The past few Peter Pilotto seasons have been forceful exercises in silhouette proposition, with one or two key shapes predominating. This time out, the Pilotto runway was all about variety—both in terms of the collection as a whole, and in terms of individual looks that were so visually and/or texturally dense they invited sensory overload. Case in point: The show-opening skirt and sweatshirt in a squishy mesh fabric, which featured two kinds of graphic embroidery and contrasting fur trim. The mesh and the fur were two ideas quickly dispensed with, but the embroidery was a recurring theme, as was the thick black border that designers Christopher De Vos and Peter Pilotto used to punctuate a good number of looks.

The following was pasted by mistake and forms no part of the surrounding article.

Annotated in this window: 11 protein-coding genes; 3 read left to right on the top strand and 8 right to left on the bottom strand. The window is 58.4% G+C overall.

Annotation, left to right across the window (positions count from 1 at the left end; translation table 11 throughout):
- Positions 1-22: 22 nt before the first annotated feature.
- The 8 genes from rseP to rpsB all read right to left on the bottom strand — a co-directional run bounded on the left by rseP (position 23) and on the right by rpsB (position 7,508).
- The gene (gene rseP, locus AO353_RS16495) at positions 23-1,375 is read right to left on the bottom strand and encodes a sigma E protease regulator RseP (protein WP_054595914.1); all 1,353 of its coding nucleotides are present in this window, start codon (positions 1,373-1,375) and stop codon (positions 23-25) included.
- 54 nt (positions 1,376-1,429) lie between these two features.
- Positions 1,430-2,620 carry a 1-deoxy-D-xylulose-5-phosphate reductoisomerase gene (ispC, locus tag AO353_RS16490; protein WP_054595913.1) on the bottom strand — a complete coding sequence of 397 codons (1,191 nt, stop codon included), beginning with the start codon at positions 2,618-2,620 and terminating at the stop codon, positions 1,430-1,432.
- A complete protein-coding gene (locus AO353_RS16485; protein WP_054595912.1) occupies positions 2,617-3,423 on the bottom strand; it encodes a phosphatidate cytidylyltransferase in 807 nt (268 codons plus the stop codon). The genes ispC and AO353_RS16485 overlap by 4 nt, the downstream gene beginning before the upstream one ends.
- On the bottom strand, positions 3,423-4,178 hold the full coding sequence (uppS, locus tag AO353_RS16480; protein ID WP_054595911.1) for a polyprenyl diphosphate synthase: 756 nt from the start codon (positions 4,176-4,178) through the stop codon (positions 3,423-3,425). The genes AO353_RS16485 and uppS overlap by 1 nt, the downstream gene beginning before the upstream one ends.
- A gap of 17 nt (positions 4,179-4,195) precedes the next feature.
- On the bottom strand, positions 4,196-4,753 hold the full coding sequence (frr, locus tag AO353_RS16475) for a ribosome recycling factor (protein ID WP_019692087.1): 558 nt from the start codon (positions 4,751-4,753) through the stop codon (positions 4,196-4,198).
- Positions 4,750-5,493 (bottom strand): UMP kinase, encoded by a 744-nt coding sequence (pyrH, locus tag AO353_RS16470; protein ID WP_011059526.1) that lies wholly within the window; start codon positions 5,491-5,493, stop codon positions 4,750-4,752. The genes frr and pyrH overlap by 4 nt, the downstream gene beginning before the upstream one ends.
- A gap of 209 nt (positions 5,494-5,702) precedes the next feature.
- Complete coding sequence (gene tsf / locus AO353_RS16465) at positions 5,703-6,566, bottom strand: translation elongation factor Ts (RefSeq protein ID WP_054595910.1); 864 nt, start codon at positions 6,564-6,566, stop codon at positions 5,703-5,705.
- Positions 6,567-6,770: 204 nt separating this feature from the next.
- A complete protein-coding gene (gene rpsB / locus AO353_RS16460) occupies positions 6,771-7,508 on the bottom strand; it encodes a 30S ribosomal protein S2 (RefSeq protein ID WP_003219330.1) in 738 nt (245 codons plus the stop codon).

Elsewhere, there were digital alpine prints, ribbed knits in clashing geometric patterns, coordinating tops and skirts with Technicolor mother-of-pearl embellishment, and evening looks that collaged several trippy prints together and were finished with stripes of webbed sport belting. The few quieter looks, like a tonal red pencil dress, were a balm to the eye. But louder pieces were quite effective, too—those ribbed knits seemed particularly fresh, as did the looks featuring the mother-of-pearl. And the cocktail dresses with full skirts slung out to one side will find favor with dedicated Pilotto fans. Overall, the quibble with this collection has not to do with its muchness but with its seriousness: The looks that worked managed to capture a sense of exuberance from excess, whereas the ones that seemed overdone, like the black-bordered coats, came off weirdly grumpy. Pilotto and De Vos should loosen up and let their clothes have some fun.